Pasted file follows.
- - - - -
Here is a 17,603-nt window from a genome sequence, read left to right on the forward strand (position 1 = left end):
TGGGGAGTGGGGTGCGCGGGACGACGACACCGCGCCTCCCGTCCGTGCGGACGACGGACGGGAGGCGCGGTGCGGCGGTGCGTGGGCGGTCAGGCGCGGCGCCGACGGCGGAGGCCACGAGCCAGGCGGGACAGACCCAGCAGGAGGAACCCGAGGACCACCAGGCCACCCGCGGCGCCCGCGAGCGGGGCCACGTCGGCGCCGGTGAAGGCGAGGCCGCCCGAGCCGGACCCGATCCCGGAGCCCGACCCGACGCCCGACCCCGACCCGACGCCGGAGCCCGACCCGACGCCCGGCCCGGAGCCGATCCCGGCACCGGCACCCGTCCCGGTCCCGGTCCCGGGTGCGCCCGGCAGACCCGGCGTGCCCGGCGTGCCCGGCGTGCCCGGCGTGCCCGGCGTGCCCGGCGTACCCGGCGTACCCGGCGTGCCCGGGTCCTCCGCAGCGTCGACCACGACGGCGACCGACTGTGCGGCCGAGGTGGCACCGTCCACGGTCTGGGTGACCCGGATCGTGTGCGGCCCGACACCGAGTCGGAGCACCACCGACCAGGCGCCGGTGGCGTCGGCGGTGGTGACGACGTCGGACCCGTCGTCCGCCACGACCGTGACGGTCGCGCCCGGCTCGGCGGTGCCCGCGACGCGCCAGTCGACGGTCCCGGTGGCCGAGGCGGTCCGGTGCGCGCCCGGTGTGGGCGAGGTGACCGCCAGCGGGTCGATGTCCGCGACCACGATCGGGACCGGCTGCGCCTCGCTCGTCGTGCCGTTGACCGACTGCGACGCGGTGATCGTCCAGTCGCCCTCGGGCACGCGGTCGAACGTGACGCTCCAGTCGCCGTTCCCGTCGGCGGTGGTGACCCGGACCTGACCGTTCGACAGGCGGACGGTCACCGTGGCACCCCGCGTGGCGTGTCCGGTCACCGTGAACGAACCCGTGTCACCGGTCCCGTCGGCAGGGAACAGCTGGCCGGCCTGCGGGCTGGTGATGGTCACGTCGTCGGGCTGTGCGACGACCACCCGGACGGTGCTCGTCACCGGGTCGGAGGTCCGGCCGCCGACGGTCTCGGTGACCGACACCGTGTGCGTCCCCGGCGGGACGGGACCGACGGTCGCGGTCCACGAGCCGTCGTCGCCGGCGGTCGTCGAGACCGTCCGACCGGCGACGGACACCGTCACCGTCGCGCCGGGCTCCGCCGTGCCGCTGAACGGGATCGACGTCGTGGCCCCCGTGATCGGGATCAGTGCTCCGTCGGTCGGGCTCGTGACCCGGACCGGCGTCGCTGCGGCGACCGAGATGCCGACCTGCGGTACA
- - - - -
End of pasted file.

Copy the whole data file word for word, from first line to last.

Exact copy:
Here is a 17,603-nt window from a genome sequence, read left to right on the forward strand (position 1 = left end):
TGGGGAGTGGGGTGCGCGGGACGACGACACCGCGCCTCCCGTCCGTGCGGACGACGGACGGGAGGCGCGGTGCGGCGGTGCGTGGGCGGTCAGGCGCGGCGCCGACGGCGGAGGCCACGAGCCAGGCGGGACAGACCCAGCAGGAGGAACCCGAGGACCACCAGGCCACCCGCGGCGCCCGCGAGCGGGGCCACGTCGGCGCCGGTGAAGGCGAGGCCGCCCGAGCCGGACCCGATCCCGGAGCCCGACCCGACGCCCGACCCCGACCCGACGCCGGAGCCCGACCCGACGCCCGGCCCGGAGCCGATCCCGGCACCGGCACCCGTCCCGGTCCCGGTCCCGGGTGCGCCCGGCAGACCCGGCGTGCCCGGCGTGCCCGGCGTGCCCGGCGTGCCCGGCGTGCCCGGCGTACCCGGCGTACCCGGCGTGCCCGGGTCCTCCGCAGCGTCGACCACGACGGCGACCGACTGTGCGGCCGAGGTGGCACCGTCCACGGTCTGGGTGACCCGGATCGTGTGCGGCCCGACACCGAGTCGGAGCACCACCGACCAGGCGCCGGTGGCGTCGGCGGTGGTGACGACGTCGGACCCGTCGTCCGCCACGACCGTGACGGTCGCGCCCGGCTCGGCGGTGCCCGCGACGCGCCAGTCGACGGTCCCGGTGGCCGAGGCGGTCCGGTGCGCGCCCGGTGTGGGCGAGGTGACCGCCAGCGGGTCGATGTCCGCGACCACGATCGGGACCGGCTGCGCCTCGCTCGTCGTGCCGTTGACCGACTGCGACGCGGTGATCGTCCAGTCGCCCTCGGGCACGCGGTCGAACGTGACGCTCCAGTCGCCGTTCCCGTCGGCGGTGGTGACCCGGACCTGACCGTTCGACAGGCGGACGGTCACCGTGGCACCCCGCGTGGCGTGTCCGGTCACCGTGAACGAACCCGTGTCACCGGTCCCGTCGGCAGGGAACAGCTGGCCGGCCTGCGGGCTGGTGATGGTCACGTCGTCGGGCTGTGCGACGACCACCCGGACGGTGCTCGTCACCGGGTCGGAGGTCCGGCCGCCGACGGTCTCGGTGACCGACACCGTGTGCGTCCCCGGCGGGACGGGACCGACGGTCGCGGTCCACGAGCCGTCGTCGCCGGCGGTCGTCGAGACCGTCCGACCGGCGACGGACACCGTCACCGTCGCGCCGGGCTCCGCCGTGCCGCTGAACGGGATCGACGTCGTGGCCCCCGTGATCGGGATCAGTGCTCCGTCGGTCGGGCTCGTGACCCGGACCGGCGTCGCTGCGGCGACCGAGATGCCGACCTGCGGTACA